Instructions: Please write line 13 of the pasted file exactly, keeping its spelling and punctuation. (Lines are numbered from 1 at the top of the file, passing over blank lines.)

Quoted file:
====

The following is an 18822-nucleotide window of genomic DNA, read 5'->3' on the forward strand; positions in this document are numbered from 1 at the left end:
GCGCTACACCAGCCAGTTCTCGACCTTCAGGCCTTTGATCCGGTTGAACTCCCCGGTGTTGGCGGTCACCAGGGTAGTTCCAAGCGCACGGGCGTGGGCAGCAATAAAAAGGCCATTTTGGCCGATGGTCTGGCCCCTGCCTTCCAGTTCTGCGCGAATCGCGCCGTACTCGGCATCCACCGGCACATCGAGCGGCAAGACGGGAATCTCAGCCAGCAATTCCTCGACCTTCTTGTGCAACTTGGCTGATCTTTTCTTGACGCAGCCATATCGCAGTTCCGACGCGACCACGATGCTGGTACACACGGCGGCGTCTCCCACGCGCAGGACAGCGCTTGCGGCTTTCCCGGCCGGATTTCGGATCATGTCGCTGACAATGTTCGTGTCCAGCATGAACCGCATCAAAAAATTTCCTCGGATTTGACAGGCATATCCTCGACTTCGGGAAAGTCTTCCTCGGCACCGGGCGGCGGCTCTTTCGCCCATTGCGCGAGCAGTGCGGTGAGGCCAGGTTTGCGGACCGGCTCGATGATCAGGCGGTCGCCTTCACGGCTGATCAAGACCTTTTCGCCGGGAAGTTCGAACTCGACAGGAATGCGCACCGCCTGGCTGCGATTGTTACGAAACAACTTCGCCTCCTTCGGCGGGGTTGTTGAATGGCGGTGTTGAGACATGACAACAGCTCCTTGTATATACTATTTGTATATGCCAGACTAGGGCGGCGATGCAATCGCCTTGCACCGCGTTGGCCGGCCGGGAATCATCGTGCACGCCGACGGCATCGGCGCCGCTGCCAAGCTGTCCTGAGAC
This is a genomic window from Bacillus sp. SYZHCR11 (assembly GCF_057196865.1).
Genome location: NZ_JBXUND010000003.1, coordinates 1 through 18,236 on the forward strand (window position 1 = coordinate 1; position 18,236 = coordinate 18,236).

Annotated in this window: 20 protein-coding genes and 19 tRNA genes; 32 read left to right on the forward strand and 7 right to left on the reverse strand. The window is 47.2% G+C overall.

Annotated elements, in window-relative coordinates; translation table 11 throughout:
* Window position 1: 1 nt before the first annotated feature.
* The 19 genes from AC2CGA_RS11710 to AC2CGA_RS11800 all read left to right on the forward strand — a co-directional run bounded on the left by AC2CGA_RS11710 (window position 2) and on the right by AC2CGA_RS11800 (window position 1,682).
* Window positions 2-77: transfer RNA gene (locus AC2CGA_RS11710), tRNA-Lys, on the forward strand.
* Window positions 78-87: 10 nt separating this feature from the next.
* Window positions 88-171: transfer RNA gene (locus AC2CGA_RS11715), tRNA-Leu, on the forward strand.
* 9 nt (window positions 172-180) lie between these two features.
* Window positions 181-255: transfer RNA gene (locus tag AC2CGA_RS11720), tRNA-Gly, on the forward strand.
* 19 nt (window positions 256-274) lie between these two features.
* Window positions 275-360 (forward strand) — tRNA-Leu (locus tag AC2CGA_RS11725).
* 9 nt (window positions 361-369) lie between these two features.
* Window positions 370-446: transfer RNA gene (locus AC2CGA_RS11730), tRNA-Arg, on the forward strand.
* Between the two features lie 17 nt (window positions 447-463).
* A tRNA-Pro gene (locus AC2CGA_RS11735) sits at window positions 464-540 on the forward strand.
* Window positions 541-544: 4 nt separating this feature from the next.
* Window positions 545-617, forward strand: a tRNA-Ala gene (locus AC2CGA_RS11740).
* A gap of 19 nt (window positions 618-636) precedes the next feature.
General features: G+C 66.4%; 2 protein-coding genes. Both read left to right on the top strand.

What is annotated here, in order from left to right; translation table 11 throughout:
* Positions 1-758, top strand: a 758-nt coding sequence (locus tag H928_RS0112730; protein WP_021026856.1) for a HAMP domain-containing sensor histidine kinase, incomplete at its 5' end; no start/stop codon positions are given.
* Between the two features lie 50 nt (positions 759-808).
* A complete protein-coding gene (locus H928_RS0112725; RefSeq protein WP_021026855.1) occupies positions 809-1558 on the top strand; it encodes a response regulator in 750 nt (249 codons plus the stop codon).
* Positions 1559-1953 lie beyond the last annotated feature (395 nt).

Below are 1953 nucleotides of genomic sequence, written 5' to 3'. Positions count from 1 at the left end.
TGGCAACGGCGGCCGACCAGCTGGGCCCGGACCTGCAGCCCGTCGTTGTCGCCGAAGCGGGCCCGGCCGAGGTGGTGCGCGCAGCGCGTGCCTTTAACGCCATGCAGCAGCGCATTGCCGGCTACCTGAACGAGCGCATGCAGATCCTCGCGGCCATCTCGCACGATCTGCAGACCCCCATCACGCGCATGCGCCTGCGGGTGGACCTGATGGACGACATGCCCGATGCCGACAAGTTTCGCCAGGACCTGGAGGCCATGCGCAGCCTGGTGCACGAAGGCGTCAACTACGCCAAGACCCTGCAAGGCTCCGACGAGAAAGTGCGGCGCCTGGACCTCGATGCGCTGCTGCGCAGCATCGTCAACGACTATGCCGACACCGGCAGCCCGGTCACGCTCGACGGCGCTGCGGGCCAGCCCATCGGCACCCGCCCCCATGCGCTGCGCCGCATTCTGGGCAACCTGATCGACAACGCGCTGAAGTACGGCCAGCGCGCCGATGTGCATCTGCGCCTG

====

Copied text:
* Window positions 181-255: transfer RNA gene (locus tag AC2CGA_RS11720), tRNA-Gly, on the forward strand.